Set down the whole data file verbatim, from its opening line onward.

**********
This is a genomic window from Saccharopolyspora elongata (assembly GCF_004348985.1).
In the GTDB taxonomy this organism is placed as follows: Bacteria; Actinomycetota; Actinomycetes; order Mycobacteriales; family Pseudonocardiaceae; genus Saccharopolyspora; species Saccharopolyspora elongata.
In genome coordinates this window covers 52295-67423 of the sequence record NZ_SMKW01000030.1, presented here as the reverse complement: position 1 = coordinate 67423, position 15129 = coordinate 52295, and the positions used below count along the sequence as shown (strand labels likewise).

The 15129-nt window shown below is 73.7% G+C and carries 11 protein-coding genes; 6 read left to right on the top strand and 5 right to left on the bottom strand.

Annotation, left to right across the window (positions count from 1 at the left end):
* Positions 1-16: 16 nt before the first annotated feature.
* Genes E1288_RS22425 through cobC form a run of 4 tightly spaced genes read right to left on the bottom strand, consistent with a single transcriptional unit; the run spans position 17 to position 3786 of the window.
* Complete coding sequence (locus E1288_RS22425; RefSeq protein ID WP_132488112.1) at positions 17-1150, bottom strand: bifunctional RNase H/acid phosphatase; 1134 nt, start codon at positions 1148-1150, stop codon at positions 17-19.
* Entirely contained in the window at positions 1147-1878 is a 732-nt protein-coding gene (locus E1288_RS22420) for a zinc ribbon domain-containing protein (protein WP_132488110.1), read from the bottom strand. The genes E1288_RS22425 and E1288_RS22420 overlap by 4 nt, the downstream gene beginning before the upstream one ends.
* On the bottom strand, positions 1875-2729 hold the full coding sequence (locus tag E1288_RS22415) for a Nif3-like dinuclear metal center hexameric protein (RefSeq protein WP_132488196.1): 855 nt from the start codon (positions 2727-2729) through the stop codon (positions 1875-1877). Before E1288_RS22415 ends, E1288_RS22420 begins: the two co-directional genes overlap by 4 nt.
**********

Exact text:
This is a genomic window from Saccharopolyspora elongata (assembly GCF_004348985.1).
In the GTDB taxonomy this organism is placed as follows: Bacteria; Actinomycetota; Actinomycetes; order Mycobacteriales; family Pseudonocardiaceae; genus Saccharopolyspora; species Saccharopolyspora elongata.
In genome coordinates this window covers 52295-67423 of the sequence record NZ_SMKW01000030.1, presented here as the reverse complement: position 1 = coordinate 67423, position 15129 = coordinate 52295, and the positions used below count along the sequence as shown (strand labels likewise).

The 15129-nt window shown below is 73.7% G+C and carries 11 protein-coding genes; 6 read left to right on the top strand and 5 right to left on the bottom strand.

Annotation, left to right across the window (positions count from 1 at the left end):
* Positions 1-16: 16 nt before the first annotated feature.
* Genes E1288_RS22425 through cobC form a run of 4 tightly spaced genes read right to left on the bottom strand, consistent with a single transcriptional unit; the run spans position 17 to position 3786 of the window.
* Complete coding sequence (locus E1288_RS22425; RefSeq protein ID WP_132488112.1) at positions 17-1150, bottom strand: bifunctional RNase H/acid phosphatase; 1134 nt, start codon at positions 1148-1150, stop codon at positions 17-19.
* Entirely contained in the window at positions 1147-1878 is a 732-nt protein-coding gene (locus E1288_RS22420) for a zinc ribbon domain-containing protein (protein WP_132488110.1), read from the bottom strand. The genes E1288_RS22425 and E1288_RS22420 overlap by 4 nt, the downstream gene beginning before the upstream one ends.
* On the bottom strand, positions 1875-2729 hold the full coding sequence (locus tag E1288_RS22415) for a Nif3-like dinuclear metal center hexameric protein (RefSeq protein WP_132488196.1): 855 nt from the start codon (positions 2727-2729) through the stop codon (positions 1875-1877). Before E1288_RS22415 ends, E1288_RS22420 begins: the two co-directional genes overlap by 4 nt.